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Economy

Nobel laureate Banerjee calls on New Delhi to revive demand

Modi urged to shift focus from monetary stability with Indian economy 'doing badly'

Several global agencies have recently sharply cut India's growth forecast, including the World Bank, which on Oct. 13 slashed its growth projection for the country to 6%, down from an earlier prediction of 7.5% (AP Photo/Channi Anand).   © AP

NEW DELHI -- A major warning on the worsening state of the Indian economy has come from one of this year's Nobel Prize winners, Abhijit Banerjee, a professor at the Massachusetts Institute of Technology.

The Mumbai-born, Kolkata-raised Banerjee, 58, is the second Indian economist -- also the second Asian -- to win the honor after Amartya Sen. He was awarded the 2019 Nobel economics prize jointly with his French-American wife Esther Duflo, also a faculty member at MIT, and Harvard professor Michael Kremer for their work in battling poverty in India and elsewhere.

The trio introduced a new, experiment-based approach to obtaining reliable suggestions about the best ways to fight poverty, which involved dividing the issue into smaller, more manageable, questions -- such as the most effective interventions for improving educational outcomes or child health.

According to the MIT professor, speaking this week, the Indian government at the moment needs to focus on reviving demand instead of worrying about monetary stability.

"The [Indian] economy is doing very badly, in my view," Banerjee, an alumnus of New Delhi-based Jawaharlal Nehru University, said in response to a question during a joint press conference with Duflo at MIT after the Nobel prize was announced.

Abhijit Banerjee, joint recipient of the 2019 Nobel prize for economics, at a press conference at the Massachusetts Institute of Technology on Oct. 14.    © AP

"The government has a large deficit but right now it's sort of at least aiming to please everybody by pretending to hold to some budgetary targets and monetary targets," Banerjee said. "My view is that the economy is going into a tailspin and it's the time when you don't worry so much about monetary stability and you worry a little bit more about demand, and demand is a huge problem right now in the economy."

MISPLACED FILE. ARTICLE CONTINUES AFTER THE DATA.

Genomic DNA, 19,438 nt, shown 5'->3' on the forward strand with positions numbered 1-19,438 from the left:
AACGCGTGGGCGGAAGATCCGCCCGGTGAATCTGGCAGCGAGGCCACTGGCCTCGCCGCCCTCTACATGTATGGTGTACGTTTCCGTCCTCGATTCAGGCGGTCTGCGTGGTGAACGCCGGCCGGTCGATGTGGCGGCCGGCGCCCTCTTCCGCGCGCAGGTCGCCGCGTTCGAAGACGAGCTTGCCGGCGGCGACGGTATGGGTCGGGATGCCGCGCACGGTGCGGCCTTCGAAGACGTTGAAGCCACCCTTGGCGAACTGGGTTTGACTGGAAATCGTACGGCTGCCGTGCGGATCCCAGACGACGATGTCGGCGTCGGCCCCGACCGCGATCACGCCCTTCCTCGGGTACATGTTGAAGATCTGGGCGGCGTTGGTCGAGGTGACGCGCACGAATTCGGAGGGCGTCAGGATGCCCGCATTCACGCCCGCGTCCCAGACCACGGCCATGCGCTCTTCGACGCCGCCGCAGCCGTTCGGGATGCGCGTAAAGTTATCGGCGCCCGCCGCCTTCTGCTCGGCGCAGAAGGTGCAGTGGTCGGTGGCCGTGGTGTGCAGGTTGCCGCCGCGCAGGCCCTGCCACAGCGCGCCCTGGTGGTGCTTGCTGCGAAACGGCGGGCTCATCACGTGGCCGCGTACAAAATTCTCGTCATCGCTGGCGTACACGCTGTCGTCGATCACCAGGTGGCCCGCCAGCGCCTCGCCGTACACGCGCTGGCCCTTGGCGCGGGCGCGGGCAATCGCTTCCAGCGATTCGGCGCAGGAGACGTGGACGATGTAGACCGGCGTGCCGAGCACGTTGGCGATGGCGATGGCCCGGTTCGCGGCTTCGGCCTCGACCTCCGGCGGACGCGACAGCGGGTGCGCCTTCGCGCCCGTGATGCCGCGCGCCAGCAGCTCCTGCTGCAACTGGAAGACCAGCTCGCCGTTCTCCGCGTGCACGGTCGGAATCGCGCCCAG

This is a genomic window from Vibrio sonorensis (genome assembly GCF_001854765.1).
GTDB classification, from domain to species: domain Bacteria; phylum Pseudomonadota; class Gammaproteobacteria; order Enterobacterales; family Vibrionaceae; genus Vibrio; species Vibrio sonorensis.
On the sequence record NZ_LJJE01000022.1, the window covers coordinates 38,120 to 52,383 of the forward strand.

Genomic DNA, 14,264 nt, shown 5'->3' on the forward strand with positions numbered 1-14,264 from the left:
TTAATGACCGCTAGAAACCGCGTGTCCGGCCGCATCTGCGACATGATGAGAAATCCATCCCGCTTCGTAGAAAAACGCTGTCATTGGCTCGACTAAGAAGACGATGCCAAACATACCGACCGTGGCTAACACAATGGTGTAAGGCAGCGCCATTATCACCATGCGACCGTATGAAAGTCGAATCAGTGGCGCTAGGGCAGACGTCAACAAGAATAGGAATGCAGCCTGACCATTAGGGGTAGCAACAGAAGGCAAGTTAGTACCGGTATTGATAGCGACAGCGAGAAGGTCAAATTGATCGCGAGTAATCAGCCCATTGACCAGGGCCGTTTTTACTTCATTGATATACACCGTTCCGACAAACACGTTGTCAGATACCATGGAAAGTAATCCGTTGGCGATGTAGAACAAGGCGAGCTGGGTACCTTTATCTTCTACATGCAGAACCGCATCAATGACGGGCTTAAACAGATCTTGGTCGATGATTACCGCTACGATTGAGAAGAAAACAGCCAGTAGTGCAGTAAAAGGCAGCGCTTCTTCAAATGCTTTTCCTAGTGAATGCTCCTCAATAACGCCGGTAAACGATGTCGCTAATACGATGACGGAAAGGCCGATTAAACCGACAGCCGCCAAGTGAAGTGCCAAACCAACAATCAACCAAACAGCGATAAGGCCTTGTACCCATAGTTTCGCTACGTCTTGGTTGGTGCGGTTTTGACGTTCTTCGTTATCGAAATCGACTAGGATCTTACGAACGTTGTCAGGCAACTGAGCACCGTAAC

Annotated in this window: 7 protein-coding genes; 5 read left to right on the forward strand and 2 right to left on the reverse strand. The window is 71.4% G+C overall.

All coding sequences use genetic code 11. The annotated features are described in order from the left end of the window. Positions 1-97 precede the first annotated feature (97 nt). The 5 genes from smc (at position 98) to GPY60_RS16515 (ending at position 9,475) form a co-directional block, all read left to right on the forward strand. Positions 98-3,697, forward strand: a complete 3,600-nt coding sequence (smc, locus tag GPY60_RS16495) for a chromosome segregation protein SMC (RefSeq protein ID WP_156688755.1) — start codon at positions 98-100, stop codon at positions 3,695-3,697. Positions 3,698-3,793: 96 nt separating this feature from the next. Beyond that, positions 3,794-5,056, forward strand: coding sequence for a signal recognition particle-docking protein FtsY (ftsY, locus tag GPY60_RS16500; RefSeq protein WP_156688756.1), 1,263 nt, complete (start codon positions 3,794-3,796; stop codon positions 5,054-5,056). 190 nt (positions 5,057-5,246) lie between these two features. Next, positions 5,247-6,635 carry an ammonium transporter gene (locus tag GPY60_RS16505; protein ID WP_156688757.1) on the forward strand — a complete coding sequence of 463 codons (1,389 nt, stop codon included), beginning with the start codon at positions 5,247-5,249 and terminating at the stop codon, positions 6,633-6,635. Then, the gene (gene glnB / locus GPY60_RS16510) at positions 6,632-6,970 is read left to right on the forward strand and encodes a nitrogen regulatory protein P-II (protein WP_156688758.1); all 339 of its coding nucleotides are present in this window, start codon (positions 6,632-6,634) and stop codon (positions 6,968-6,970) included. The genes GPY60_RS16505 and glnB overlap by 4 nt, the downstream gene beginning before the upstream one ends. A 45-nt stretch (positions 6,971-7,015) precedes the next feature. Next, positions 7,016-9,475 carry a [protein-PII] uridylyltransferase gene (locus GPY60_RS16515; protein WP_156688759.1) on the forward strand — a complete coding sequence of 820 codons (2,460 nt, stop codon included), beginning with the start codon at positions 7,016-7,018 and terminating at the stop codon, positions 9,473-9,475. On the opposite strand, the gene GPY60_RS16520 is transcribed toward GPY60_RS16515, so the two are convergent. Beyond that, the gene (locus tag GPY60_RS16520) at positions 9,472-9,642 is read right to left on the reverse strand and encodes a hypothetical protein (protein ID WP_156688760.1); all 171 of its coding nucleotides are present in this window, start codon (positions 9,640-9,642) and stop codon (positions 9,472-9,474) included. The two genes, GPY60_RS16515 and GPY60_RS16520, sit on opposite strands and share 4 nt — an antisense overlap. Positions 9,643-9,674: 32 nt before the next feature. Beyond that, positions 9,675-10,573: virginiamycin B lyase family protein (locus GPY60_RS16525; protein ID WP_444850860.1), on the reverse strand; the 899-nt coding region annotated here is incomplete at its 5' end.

He pointed to recently released numbers by the National Sample Survey, which come out every one-and-a-half years and give the average consumption in urban and rural areas in India. "The fact that we see in that is that between 2014-15 and 2017-18 that number has slightly gone down. That's the first time such a thing happened in many, many, many, many years. That's a very glaring warning sign."

Banerjee's comments follow several global agencies sharply cutting the growth forecast for India, including the World Bank, which on Oct. 13 slashed its growth projection for the country to 6%, down from its April prediction of 7.5%, for the current fiscal year. India's economy grew 6.8% in the last financial year which ended in March.

In his comments on the Indian economy, Banerjee also referred to the "enormous fight" in India about the accuracy of data released by the government of Prime Minister Narendra Modi.

He said that the government had a particular view of data, in that it labeled everything it found inconvenient as wrong. "But, nonetheless, I think, this is something that even the government is increasingly recognizing [there is] a problem. So, the economy is slowing very, very fast. How fast? We don't know because there's a dispute about data, but I think fast."

Banerjee was among 108 economists and social scientists from across the globe who in March came together to release an open letter entitled 'Economic Statistics in a Shambles', in which they voiced concern about "political interference" in India's statistical machinery and called for the country's statistical organizations to be given back their institutional independence and integrity.

Ahead of the April-May national polls in which Modi returned to power for a second five-year term, Banerjee had also advised the opposition Indian National Congress on its election manifesto's minimum income guarantee scheme, known as Nyay (justice), under which the party had promised each of the 50 million poorest families in India an annual payment by bank transfer of 72,000 rupees ($1,012).

"Abhijit [Banerjee] helped conceptualize Nyay, which had the power to destroy poverty and boost the Indian economy," Congress leader Rahul Gandhi wrote on Twitter, while congratulating Banerjee on winning a Nobel prize. "Instead we now have Modinomics, that's destroying the economy and boosting poverty."

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